Industry-funded research #4: why it matters
I posted several examples of industry-funded studies this week in part to reduce my backlog but also because of charges that (1) doing so constitites ad hominem (personal) attacks on authors, (2) I should be focusing on the science, not who paid for it, and (3) I have my own ideological biases.
To the first point:
I do not see industry funding of research as a personal matter. I see it as a systematic problem.
If I see a study titled “Effect of food product X on disease Y,” I can often guess that
- The food’s manufacturer or trade association paid for it
- The study outcome will be favorable to the funder’s commercial interests
This phenomenon is so systematic that it has a name: The Funding Effect.
To the second point
Researchers who study funding effects, and there are many, note that the scientific conduct of the studies is not usually an issue. Instead, the influence of the funders shows up in the way the research question is framed or the results are interpreted.
The easiest way to explain the research question bias is to cite the requests for research proposals I often receive from food trade associations. These say: “we have (this much money) for research to demonstrate the benefits of our product on (one or more of these conditions).”
These groups will not fund research proposals unlikely to show benefits.
As for interpretation, industry-funded studies tend to report null results as positive; I posted several such examples this week.
To the third point
Yes, I have ideological or opinion biases and I try to be as clear as I can about them. All investigators have such biases; otherwise they wouldn’t be doing science. We all have something we believe in that we would like to prove. Such biases are not discretionary; everyone has them. In contrast, industry funding is about selling products, not science and is completely discretionary; investigators can do science without it.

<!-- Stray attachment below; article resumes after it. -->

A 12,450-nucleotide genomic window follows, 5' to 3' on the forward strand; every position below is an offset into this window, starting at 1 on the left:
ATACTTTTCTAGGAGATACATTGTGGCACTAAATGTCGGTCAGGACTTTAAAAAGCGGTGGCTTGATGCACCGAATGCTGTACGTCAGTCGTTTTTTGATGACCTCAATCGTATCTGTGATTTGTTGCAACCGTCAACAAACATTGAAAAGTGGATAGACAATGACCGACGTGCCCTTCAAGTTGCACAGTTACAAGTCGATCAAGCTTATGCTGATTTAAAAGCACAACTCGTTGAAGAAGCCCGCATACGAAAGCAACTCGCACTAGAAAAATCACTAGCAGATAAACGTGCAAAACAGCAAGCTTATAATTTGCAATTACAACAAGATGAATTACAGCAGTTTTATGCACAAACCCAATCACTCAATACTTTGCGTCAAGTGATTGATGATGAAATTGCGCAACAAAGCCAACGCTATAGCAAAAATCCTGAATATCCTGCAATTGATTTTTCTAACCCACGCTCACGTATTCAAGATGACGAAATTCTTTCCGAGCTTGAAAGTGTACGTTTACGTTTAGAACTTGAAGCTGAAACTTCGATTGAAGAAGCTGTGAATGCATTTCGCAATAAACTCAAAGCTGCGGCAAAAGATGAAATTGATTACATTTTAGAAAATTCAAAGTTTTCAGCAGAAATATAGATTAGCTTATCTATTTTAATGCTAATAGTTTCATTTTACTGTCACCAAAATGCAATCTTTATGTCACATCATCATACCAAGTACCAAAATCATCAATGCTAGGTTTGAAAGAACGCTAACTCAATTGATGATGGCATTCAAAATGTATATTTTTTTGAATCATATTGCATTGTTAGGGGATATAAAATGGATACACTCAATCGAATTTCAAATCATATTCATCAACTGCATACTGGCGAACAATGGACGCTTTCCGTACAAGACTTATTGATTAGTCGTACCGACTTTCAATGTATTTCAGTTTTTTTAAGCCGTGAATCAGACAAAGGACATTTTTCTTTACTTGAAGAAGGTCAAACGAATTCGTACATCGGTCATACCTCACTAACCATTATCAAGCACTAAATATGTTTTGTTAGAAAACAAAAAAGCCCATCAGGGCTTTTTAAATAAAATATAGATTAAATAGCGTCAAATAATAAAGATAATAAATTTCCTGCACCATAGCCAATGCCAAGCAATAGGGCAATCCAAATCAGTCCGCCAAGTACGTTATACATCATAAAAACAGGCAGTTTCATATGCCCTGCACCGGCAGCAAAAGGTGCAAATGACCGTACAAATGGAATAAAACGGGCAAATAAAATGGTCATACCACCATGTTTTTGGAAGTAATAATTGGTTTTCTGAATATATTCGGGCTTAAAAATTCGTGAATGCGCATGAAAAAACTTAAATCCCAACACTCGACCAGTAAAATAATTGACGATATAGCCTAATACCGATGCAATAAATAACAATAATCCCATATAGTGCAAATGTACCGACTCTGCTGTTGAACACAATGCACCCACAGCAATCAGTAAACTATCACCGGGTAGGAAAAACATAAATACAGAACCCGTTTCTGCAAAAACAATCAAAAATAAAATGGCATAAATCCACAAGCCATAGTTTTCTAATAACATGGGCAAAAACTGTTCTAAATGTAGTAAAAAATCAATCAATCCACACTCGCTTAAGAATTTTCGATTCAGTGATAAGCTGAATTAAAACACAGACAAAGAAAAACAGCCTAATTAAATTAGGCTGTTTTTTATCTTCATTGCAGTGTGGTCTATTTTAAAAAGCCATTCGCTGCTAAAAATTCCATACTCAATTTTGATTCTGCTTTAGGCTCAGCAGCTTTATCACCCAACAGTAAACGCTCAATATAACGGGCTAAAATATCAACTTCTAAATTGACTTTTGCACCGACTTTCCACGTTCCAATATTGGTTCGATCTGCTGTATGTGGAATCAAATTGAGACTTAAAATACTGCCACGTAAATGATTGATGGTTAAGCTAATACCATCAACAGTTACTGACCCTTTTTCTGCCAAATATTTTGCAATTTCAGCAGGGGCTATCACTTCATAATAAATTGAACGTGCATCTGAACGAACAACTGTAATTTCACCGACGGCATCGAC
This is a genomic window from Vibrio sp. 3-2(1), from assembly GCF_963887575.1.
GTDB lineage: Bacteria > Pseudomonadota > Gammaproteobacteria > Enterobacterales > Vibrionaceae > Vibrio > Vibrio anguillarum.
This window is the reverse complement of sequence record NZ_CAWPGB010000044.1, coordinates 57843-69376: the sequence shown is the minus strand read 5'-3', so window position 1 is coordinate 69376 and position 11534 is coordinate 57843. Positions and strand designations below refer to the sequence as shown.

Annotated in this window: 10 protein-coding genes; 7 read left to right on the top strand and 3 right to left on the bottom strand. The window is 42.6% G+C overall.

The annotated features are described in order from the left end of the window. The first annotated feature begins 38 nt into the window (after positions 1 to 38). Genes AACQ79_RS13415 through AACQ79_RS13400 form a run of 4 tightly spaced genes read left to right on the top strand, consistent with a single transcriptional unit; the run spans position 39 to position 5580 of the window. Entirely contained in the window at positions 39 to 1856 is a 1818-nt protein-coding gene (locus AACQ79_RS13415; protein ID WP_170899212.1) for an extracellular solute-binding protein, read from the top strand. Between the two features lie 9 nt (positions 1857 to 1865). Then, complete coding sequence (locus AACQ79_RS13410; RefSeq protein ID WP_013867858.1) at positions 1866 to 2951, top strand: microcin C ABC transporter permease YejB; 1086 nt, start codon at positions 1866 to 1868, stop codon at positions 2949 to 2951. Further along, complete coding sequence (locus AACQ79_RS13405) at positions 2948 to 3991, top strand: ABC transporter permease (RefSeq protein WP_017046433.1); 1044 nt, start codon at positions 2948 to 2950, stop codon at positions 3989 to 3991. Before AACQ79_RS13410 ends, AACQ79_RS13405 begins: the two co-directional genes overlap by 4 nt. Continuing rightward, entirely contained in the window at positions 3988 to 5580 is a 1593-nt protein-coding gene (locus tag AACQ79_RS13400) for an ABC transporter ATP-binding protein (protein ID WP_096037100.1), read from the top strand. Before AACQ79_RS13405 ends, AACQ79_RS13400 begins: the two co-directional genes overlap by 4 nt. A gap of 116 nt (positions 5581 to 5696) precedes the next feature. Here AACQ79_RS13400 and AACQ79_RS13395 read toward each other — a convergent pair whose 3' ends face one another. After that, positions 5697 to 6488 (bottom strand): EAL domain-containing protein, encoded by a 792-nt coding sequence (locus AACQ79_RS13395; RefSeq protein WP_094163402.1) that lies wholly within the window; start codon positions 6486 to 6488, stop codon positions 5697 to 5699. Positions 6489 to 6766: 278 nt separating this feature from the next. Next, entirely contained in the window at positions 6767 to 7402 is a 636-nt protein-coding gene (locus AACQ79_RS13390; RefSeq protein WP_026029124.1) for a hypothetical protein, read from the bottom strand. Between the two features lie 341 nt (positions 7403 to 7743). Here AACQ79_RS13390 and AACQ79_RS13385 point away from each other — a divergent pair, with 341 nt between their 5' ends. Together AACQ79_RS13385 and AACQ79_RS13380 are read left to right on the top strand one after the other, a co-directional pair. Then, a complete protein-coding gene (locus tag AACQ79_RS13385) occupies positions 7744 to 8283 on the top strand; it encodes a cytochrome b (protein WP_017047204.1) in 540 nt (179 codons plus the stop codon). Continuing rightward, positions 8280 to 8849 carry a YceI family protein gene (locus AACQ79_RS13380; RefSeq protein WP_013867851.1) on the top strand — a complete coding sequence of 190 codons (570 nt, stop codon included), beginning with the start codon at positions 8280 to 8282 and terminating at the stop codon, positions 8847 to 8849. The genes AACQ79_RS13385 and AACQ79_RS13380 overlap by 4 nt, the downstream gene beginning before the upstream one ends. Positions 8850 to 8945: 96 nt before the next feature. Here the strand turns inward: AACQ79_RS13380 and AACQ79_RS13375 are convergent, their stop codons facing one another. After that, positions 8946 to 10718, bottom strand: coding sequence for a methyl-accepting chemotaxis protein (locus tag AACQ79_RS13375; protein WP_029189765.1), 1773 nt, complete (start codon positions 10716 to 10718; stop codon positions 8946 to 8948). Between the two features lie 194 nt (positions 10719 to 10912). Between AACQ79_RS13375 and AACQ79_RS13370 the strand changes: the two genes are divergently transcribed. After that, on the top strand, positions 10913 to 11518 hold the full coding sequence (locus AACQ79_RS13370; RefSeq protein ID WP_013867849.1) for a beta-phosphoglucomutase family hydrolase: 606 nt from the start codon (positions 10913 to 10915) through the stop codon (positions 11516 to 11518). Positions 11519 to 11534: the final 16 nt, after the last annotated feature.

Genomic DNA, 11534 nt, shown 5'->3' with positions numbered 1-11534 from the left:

I review the evidence for what I’ve just said here in my book, Unsavory Truth: How Food Companies Skew the Science of What We Eat.
In it, I cite many other books and papers addressing these points.
We all come to the same conclusions:
- Industry funding biases research. But funded investigators do not recognize the influence, and deny it.
- The statement that accompanies many disclosure statements—“The funder had no influence on the design, conduct, interpretation, or publication of the results,”—is often untrue and must be taken with some degree of skepticism.
I see industry funding of food and nutrition research as a serious problem for public perception. Even when the research is not conflicted, it appears conflicted. That alone is a systematic problem.